Junio C Hamano <gits...@pobox.com>:
> And here is what I got:

Hm. In my version of these tests, I only have one regression from the
old combo (in the pathological tags test, t9602).  You're seeing more
breakage than that, obviously.

> A funny thing was that without cvsps-3.7 on $PATH (which means I am
> getting distro packaged cvsps 2.1), I got identical errors.

That suggests that something in your test setup has gone bad and is
introducing spurious errors. Which would be consistent with the above.

>                                                     Looking
> at the log message, it seems that you meant to remove t960[123], so
> perhaps the patch simply forgot to remove 9601 and 9602?

> As neither test runs "git cvsimport" with -o/-m/-M options, ideally
> we should be able to pass them with and without having cvsps-3.x.
> Not passing them without cvsps-3.x would mean that the fallback mode
> of rewritten cvsimport is not working as expected. Not passing them
> with cvsps-3.x may mean the tests were expecting a wrong conversion
> result, or they uncover bugs in the replacement cvsimport.

That's possible, but seems unlikely.  Because the new cvsimport is
such a thin wrapper around the conversion engine, bugs in it should
lead to obvious crashes or failure to run the engine rather than the 
sort of conversion error the t960* tests are designed to check.  Really
all it does is assemble options to pass to the conversion engines.

My test strategy is aimed at the engine, not the wrapper. I took the
repos from t960*  and wrote a small Python framework to check the same 
assertions as the git-tree tests do, but using the engine.  For example,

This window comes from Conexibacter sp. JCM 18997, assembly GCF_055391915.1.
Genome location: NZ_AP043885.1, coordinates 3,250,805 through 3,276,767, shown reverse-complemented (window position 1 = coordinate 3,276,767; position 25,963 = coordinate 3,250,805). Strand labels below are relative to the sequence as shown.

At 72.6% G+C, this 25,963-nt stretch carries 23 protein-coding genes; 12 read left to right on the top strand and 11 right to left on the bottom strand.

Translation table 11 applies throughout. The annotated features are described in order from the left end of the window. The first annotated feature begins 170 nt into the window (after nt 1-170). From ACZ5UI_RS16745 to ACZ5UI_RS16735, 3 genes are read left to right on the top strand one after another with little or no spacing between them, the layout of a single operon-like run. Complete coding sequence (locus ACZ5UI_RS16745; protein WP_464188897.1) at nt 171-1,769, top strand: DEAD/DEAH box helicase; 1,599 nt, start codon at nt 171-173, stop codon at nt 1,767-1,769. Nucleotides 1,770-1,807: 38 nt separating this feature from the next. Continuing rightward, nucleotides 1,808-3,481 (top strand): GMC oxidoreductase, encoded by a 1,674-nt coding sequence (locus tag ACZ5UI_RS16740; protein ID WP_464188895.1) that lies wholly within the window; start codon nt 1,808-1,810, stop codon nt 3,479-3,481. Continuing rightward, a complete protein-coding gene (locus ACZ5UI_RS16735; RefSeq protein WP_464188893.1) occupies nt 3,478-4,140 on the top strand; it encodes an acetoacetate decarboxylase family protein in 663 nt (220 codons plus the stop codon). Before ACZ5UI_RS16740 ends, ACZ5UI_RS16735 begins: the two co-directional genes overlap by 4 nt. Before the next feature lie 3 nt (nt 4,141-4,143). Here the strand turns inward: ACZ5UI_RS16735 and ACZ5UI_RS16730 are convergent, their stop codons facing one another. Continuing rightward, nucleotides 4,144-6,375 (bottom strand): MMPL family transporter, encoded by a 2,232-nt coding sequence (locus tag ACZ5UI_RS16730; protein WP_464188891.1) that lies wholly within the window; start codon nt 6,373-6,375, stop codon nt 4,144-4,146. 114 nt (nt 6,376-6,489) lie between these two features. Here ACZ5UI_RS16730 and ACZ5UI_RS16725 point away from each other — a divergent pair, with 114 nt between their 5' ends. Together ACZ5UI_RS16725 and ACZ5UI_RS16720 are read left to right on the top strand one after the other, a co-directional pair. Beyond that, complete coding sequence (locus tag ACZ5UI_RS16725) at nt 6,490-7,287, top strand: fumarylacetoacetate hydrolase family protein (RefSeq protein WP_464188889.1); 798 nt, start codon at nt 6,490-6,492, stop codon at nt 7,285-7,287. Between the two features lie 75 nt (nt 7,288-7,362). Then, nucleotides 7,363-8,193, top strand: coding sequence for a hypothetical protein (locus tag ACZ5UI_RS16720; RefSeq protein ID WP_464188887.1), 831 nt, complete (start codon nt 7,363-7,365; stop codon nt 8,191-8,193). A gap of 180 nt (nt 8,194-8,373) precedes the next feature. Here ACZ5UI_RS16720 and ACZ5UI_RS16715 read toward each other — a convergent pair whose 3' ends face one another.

here's how my t9602 looks:

import os, cvspstest

cc = cvspstest.ConvertComparison("t9602", "module")
cc.cmp_branch_tree("test of branch", "master", True)
cc.cmp_branch_tree("test of branch", "vendorbranch", True)
cc.cmp_branch_tree("test of branch", "B_FROM_INITIALS", False)
cc.cmp_branch_tree("test of branch", "B_FROM_INITIALS_BUT_ONE", False)
cc.cmp_branch_tree("test of branch", "B_MIXED", False)
cc.cmp_branch_tree("test of branch", "B_SPLIT", True)
cc.cmp_branch_tree("test of tag", "vendortag", False)
# This is the only test new cvsps fails that old git-cvsimport passed.
cc.cmp_branch_tree("test of tag", "T_ALL_INITIAL_FILES", True)
cc.cmp_branch_tree("test of tag", "T_ALL_INITIAL_FILES_BUT_ONE", False)
cc.cmp_branch_tree("test of tag", "T_MIXED", False)
> t9600 fails with "-a is no longer supported", even without having
> cvsps-3.x on the $PATH (i.e. attempting to use the fallback).  I
> wonder if this is an option the updated cvsimport would want to
> simply ignore?

Probably.  But I don't think you should keep these tests in the git tree.
That wasn't a great idea even when you were supporting just one engine;
with two (and soon three) it's going to be just silly.  Let sanity-checking
the engines be *my* problem, since I have to do it anyway.

(I'm working towards the generalized test suite as fast as I can.  First
results probably in four days or so.)

> It is a way to tell the old cvsps/cvsimport to disable its
> heuristics to ignore commits made within the last 10 minutes (this
> is done in the hope of waiting for the per-file nature of CVS
> commits to stabilize, IIUC); the user tells the command that he
> knows that the CVS repository is now quiescent and it is safe to
> import the whole thing.

Yes, that's just what -a is supposed to do.  But is should be
irrelevant for testing - in the test framework CVS is running locally, 
so there's no network lag.

> So... does this mean that we now set the minimum required version of
> Python to 2.7?  I dunno.

That would be bad, IMO.  I'll put backporting to 2.6 high on my to-do list.
                <a href="http://www.catb.org/~esr/";>Eric S. Raymond</a>
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